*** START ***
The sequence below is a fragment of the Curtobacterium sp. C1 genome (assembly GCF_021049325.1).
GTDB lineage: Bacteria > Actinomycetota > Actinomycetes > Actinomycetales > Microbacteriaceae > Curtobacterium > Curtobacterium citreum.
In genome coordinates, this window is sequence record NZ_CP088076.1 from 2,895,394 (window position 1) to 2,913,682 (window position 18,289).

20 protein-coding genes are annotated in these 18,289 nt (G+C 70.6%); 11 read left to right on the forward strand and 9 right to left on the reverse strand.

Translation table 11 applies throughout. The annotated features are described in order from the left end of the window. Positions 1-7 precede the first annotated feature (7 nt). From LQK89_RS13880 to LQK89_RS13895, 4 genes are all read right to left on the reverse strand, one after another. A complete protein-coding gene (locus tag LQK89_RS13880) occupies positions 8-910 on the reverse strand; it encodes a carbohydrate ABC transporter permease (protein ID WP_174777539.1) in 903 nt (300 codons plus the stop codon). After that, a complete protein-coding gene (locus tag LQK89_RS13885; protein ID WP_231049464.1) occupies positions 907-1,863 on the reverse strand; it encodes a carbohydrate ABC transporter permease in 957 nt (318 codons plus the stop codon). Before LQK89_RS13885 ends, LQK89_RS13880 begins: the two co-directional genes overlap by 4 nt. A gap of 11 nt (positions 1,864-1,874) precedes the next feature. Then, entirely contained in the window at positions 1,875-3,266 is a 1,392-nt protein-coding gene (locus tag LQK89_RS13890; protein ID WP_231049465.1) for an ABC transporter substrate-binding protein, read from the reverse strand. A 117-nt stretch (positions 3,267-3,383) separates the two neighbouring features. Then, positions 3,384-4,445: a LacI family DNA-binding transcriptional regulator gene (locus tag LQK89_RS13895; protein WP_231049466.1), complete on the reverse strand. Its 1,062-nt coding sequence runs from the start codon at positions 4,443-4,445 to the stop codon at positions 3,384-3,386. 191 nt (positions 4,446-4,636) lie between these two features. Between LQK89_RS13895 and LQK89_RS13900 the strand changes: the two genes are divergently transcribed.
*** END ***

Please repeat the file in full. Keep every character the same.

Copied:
The sequence below is a fragment of the Curtobacterium sp. C1 genome (assembly GCF_021049325.1).
GTDB lineage: Bacteria > Actinomycetota > Actinomycetes > Actinomycetales > Microbacteriaceae > Curtobacterium > Curtobacterium citreum.
In genome coordinates, this window is sequence record NZ_CP088076.1 from 2,895,394 (window position 1) to 2,913,682 (window position 18,289).

20 protein-coding genes are annotated in these 18,289 nt (G+C 70.6%); 11 read left to right on the forward strand and 9 right to left on the reverse strand.

Translation table 11 applies throughout. The annotated features are described in order from the left end of the window. Positions 1-7 precede the first annotated feature (7 nt). From LQK89_RS13880 to LQK89_RS13895, 4 genes are all read right to left on the reverse strand, one after another. A complete protein-coding gene (locus tag LQK89_RS13880) occupies positions 8-910 on the reverse strand; it encodes a carbohydrate ABC transporter permease (protein ID WP_174777539.1) in 903 nt (300 codons plus the stop codon). After that, a complete protein-coding gene (locus tag LQK89_RS13885; protein ID WP_231049464.1) occupies positions 907-1,863 on the reverse strand; it encodes a carbohydrate ABC transporter permease in 957 nt (318 codons plus the stop codon). Before LQK89_RS13885 ends, LQK89_RS13880 begins: the two co-directional genes overlap by 4 nt. A gap of 11 nt (positions 1,864-1,874) precedes the next feature. Then, entirely contained in the window at positions 1,875-3,266 is a 1,392-nt protein-coding gene (locus tag LQK89_RS13890; protein ID WP_231049465.1) for an ABC transporter substrate-binding protein, read from the reverse strand. A 117-nt stretch (positions 3,267-3,383) separates the two neighbouring features. Then, positions 3,384-4,445: a LacI family DNA-binding transcriptional regulator gene (locus tag LQK89_RS13895; protein WP_231049466.1), complete on the reverse strand. Its 1,062-nt coding sequence runs from the start codon at positions 4,443-4,445 to the stop codon at positions 3,384-3,386. 191 nt (positions 4,446-4,636) lie between these two features. Between LQK89_RS13895 and LQK89_RS13900 the strand changes: the two genes are divergently transcribed.